Achilles tendon blog: D+43

Achilles tendon rupture…43 days later. Yesterday I finally tried half-walking without crutches. By half-walking, what I really mean is shuffling on the CAM boot with the bad foot forward. I can also hop and use the CAM boot as a skateboard, but I doubt my orthopedist would appreciate that.

I found this article [Ruptured Achilles Tendon] discussing what is worse: a torn Achilles tendon (AT), a torn anterior cruciate ligament (ACL)/medial collateral ligament MCL, or a broken leg bone (tibia or fibula). I tend to agree with the article that the Achilles tendon rupture is the worst injury a person can have. Muscles and bones have nutrient-rich blood flowing through them to aid in recovery. Ligaments and tendons lack blood circulation, so there are limited methods of accelerating the healing process through the body’s natural healing processes even with artificial augmentation. This puts ACL, MCL, and AT injuries in a separate category from bone injuries.

What separates ligament injuries from tendon injuries? The answer is “biomechanics” or “physics”. Ligaments join bones to other bones; tendons join muscles to bones. In the case of an injured ligament, the surrounding muscles can compensate for the torn ligament. In the case of an injured tendon, the entire joint becomes immobilized and there are no muscles that can compensate. Granted, in the case of a torn ligament the surrounding muscles must work twice as hard, but they are working. In the case of the torn AT, everything below the knee is completely immobilized. With both injuries, hopping is one way to compensate, but with the torn AT the option to hobble is out of the question for about a month. Within a few weeks of a broken tibia or fibula, some weight bearing (up to 50 pounds on a 150-pound person, or 33% of body mass) is permissible. With a torn ACL and a graft, the patient can apply up to 75 pounds (50% of body mass) within a week. With the Achilles tendon, the patient can begin applying 50 pounds of pressure (33% of body mass) at 6-12 weeks out!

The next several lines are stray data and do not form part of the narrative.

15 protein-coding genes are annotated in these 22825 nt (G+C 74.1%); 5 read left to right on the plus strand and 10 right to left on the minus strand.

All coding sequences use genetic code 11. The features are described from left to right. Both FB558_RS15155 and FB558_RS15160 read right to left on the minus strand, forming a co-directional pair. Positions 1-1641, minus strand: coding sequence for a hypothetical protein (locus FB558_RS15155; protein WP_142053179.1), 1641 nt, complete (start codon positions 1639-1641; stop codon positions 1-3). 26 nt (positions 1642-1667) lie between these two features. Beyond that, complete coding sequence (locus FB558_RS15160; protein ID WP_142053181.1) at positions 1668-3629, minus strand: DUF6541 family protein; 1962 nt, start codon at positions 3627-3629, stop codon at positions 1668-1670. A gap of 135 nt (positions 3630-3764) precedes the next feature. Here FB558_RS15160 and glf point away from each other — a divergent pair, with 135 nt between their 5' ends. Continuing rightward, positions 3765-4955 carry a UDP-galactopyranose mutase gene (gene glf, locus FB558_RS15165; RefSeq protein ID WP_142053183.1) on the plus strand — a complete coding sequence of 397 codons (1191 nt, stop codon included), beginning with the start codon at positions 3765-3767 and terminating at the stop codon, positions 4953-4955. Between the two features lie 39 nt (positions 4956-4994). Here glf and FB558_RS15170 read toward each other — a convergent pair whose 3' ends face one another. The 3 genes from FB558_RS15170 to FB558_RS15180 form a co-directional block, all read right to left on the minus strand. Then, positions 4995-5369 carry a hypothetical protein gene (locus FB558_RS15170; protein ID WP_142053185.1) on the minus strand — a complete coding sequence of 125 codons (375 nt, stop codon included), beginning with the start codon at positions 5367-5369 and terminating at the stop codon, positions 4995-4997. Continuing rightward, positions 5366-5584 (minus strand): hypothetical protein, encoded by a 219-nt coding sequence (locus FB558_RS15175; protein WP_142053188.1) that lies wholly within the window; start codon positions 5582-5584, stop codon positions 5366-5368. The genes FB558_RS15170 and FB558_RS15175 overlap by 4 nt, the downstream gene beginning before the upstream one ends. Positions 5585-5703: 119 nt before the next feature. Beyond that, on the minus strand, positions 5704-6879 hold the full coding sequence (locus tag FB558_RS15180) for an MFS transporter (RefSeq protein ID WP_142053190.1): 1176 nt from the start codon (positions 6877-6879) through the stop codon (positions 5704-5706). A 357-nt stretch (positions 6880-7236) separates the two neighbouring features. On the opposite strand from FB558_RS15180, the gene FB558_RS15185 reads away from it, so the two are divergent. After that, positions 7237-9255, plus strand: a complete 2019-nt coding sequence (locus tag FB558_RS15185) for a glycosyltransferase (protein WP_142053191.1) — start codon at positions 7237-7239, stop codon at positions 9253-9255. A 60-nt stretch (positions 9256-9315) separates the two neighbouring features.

I am just now entering the hobbling phase. I can shuffle short distances, but I should be able to hobble around the house in a couple weeks, albeit painfully.

anterior cruciate ligament (ACL) and  medial collateral ligament (MCL)

anterior cruciate ligament (ACL) and medial collateral ligament (MCL)

calcaneal (Achilles) tendon

calcaneal (Achilles) tendon

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2 thoughts on “Achilles tendon blog: D+43

  1. Pingback: Week 64 of 213: “He divines remedies against injuries; he knows how to turn serious accidents to his own advantage; whatever does not kill him makes him stronger” | Aerospace Cubicle Engineer (ACE)

  2. The new recovery protocols for all types of Achilles tears and treatments have partial weight bearing beginning in weeks 2-4, not 6-12 for optimal strength and range of motion at full recovery. I had a high, almost complete tear and was able to partial weight bear at 2 weeks in the boot with crutches, do the push off zombie hop to get around the room and stand on it enough to do upper body free weight workouts. Not sure about the exact weight percentage, but that puts it about even with the other injury types. I’d rather have this than the ACL/MCL which requires surgery and has a longer rehab timeline. But I most definitely would rather have broken any other bone in my body than either of those.

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